I’d like to introduce you to the graph of $x=\sin(f_1t)e^{d_1t}$, $y=\sin(f_2t)e^{d_2t}$, a curve that spins, laughs and dances.

“But what is this witchcraft?” I hear you ask. Well, sit yourself down somewhere comfortable and I’ll tell you.

$x=\sin(f_1t)e^{d_1t}$, $y=\sin(f_2t)e^{d_2t}$ is a system of parametric equations, where $x$ and $y$ are each defined by a function in terms of $t$. The underlying functions look like this, for $f_1=f_2=1, d_1=d_2=0$.

They’re just sine waves! And with these values of the variables the graph is, frankly, boring.

$x$ and $y$ have the same value for every value of $t$, so the graph of the parametric equations is the graph of $y=x$.

When $f_1$ and $f_2$ are different, things start to get more interesting.

In this form the curves are known as Lissajous curves. But if we change $d_1$ and $d_2$ as well, things get even more interesting. Using negative values for these variables has the effect of dampening the underlying functions – the sine waves get smaller as $t$ gets bigger.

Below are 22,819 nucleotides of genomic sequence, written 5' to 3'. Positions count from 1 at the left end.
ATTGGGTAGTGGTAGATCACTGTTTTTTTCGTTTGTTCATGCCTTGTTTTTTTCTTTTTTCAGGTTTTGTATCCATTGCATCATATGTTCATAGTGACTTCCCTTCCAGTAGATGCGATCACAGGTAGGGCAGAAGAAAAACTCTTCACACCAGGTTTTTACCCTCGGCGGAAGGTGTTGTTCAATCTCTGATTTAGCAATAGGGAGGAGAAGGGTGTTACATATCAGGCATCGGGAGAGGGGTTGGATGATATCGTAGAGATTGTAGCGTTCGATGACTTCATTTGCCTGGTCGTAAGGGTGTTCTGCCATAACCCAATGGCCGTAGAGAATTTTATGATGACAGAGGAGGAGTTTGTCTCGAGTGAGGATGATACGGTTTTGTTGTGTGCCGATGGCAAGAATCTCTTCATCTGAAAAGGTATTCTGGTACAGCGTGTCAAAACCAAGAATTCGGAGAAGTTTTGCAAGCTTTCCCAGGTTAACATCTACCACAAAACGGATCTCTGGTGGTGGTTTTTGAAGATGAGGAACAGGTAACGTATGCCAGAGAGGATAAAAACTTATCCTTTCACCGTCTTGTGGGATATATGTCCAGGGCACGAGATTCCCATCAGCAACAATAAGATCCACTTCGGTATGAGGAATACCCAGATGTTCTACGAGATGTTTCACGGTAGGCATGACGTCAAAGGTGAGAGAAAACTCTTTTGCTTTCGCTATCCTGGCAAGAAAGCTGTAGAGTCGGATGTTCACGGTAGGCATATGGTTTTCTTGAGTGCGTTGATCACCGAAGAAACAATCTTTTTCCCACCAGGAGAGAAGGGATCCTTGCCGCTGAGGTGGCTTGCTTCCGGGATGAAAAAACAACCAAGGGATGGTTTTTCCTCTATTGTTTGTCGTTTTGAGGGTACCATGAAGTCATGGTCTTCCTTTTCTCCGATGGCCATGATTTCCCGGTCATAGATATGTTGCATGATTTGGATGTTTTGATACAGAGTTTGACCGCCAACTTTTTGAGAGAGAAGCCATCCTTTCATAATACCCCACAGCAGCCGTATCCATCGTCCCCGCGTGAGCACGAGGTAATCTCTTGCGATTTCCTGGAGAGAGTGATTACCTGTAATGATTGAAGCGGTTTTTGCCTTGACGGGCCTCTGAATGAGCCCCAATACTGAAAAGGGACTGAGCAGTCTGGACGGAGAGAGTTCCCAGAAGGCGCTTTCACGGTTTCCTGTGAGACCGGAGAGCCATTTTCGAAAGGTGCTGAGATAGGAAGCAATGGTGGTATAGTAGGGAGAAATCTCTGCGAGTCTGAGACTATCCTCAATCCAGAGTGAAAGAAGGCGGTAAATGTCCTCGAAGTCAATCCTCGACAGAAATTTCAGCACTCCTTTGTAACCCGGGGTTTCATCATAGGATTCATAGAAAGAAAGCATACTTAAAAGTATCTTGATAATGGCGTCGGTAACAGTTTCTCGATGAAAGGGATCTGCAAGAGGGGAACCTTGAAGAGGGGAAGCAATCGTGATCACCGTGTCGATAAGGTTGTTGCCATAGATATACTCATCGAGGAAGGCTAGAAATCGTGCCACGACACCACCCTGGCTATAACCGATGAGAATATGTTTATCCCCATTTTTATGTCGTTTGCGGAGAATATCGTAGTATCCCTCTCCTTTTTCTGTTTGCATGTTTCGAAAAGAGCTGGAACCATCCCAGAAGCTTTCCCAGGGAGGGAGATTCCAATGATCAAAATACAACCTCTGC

We could also use positive values for $d_1$ and $d_2$; this makes the sine waves get bigger as $t$ gets bigger, which has much the same effect on the final curve, although you might need to zoom out to see it.

Here are the graphs with the same $f_1$ and $f_2$ values as earlier, but with $d_1=d_2=-0.1$.

These curves are known as harmonograph curves. The name comes from a Victorian device consisting of two pendulums of different lengths swinging at right angles to each other, with a pencil suspended between them. As the pendulums swing, the pencil moves and draws a curve representing the combined movement of the pendulums, producing curves very much like the ones above.

In the interactive below you can try different values of $f_1$, $f_2$, $d_1$ and $d_2$. What glorious curves can you find? What effect does the ratio $f_1 : f_2$ have on the curve? What happens when $d_1$ and $d_2$ are different?

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